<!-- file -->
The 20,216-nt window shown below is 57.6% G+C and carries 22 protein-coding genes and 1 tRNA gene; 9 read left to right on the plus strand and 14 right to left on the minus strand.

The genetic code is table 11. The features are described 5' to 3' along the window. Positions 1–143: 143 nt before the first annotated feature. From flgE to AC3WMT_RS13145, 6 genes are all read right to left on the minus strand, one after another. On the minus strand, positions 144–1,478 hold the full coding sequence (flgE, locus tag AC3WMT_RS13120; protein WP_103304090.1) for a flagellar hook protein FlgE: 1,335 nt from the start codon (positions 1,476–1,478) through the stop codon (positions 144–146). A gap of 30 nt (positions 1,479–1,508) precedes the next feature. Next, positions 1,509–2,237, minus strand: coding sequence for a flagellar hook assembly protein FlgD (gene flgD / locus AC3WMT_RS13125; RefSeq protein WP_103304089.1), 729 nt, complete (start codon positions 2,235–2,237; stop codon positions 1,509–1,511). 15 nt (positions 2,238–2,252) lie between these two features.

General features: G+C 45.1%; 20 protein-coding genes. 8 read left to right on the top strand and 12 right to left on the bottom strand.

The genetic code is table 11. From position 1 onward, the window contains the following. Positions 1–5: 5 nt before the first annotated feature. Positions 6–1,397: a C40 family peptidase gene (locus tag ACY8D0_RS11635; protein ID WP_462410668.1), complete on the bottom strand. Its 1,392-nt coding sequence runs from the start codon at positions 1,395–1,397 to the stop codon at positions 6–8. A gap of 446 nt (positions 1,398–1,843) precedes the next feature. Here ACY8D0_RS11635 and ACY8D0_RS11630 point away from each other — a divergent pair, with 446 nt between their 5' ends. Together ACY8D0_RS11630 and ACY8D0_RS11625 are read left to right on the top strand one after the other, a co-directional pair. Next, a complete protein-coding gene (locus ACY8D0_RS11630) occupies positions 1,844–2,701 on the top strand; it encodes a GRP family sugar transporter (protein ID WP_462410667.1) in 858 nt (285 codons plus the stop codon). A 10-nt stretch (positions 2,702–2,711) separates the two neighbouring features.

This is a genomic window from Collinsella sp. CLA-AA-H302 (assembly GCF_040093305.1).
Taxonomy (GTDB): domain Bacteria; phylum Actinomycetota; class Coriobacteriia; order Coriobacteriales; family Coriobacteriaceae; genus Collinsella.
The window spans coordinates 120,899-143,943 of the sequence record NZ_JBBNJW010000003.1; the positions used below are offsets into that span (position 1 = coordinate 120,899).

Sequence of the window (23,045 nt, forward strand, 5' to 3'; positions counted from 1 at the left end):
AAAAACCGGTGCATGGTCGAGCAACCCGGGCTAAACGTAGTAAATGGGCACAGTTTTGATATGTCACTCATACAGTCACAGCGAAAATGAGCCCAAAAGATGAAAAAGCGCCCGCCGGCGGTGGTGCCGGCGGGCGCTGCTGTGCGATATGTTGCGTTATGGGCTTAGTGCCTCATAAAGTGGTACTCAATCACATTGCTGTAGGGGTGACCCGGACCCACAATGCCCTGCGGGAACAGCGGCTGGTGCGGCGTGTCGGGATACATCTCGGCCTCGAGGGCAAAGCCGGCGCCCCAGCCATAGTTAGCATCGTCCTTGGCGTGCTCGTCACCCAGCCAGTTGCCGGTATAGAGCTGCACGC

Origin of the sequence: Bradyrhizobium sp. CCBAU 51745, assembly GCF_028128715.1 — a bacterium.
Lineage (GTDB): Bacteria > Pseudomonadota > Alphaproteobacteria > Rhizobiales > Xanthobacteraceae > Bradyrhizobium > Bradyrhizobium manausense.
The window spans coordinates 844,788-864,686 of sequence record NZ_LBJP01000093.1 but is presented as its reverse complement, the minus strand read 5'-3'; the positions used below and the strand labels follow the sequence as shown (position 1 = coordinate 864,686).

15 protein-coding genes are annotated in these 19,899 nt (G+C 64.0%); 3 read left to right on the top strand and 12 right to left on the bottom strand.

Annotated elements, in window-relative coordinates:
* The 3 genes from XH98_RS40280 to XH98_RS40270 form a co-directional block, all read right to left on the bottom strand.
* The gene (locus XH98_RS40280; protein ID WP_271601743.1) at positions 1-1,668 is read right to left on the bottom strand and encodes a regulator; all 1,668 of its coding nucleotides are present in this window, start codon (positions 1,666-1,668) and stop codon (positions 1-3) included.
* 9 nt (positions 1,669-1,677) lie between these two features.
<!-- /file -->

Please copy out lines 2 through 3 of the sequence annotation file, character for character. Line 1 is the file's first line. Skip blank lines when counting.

The genetic code is table 11. The features are described 5' to 3' along the window. Positions 1–143: 143 nt before the first annotated feature. From flgE to AC3WMT_RS13145, 6 genes are all read right to left on the minus strand, one after another. On the minus strand, positions 144–1,478 hold the full coding sequence (flgE, locus tag AC3WMT_RS13120; protein WP_103304090.1) for a flagellar hook protein FlgE: 1,335 nt from the start codon (positions 1,476–1,478) through the stop codon (positions 144–146). A gap of 30 nt (positions 1,479–1,508) precedes the next feature. Next, positions 1,509–2,237, minus strand: coding sequence for a flagellar hook assembly protein FlgD (gene flgD / locus AC3WMT_RS13125; RefSeq protein WP_103304089.1), 729 nt, complete (start codon positions 2,235–2,237; stop codon positions 1,509–1,511). 15 nt (positions 2,238–2,252) lie between these two features.

General features: G+C 45.1%; 20 protein-coding genes. 8 read left to right on the top strand and 12 right to left on the bottom strand.